Coming to America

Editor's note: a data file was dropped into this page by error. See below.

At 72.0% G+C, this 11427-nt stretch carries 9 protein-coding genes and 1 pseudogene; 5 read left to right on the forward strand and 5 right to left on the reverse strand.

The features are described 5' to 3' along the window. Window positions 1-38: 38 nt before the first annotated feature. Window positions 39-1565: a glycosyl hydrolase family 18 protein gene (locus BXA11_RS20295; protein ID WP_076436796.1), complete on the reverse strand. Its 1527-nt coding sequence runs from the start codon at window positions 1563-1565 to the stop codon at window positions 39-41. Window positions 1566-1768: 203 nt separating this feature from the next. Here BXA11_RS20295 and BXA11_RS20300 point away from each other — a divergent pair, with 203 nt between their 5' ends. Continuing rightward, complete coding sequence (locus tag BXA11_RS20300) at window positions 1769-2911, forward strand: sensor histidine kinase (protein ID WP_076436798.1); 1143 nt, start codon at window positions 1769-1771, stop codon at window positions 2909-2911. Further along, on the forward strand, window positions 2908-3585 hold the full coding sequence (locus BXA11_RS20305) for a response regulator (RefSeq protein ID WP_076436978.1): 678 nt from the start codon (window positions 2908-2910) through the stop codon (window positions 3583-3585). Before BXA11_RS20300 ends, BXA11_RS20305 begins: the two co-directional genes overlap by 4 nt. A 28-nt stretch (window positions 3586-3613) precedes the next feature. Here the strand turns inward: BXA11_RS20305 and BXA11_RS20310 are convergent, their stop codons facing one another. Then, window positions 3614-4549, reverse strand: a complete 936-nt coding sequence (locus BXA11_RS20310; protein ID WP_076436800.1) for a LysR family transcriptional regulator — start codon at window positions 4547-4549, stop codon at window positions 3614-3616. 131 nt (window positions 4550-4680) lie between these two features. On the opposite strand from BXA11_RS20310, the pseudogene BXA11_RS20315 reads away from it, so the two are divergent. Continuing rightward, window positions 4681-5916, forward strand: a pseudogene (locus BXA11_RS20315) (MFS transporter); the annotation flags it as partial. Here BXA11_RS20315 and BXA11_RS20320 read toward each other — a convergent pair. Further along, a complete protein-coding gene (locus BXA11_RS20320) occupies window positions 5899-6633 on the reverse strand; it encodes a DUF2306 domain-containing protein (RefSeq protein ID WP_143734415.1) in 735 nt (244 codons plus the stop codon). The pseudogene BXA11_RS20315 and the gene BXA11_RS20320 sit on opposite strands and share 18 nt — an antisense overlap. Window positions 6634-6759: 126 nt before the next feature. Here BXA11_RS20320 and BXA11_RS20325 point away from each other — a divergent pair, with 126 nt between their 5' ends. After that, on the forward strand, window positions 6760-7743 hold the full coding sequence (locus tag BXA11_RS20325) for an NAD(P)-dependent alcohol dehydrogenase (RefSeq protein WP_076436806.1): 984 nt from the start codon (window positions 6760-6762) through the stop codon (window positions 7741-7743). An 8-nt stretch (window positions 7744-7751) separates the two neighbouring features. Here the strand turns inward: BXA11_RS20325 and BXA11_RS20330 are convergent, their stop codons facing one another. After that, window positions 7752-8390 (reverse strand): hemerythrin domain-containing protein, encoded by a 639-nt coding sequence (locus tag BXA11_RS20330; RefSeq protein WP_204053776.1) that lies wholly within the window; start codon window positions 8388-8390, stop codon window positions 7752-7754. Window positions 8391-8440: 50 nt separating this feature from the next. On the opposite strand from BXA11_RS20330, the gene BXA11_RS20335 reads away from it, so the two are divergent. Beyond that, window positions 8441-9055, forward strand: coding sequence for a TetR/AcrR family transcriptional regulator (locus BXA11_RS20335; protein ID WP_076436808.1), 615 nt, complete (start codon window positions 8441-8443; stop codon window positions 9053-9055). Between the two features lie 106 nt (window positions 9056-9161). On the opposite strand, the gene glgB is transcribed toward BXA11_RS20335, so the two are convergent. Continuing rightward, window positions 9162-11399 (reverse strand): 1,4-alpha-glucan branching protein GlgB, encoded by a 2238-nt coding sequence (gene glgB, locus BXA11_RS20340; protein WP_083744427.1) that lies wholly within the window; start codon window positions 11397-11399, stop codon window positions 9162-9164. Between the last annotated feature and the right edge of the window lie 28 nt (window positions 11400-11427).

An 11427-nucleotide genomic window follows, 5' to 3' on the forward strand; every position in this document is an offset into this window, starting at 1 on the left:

Posted on January 14, 2013 by Mike Vogel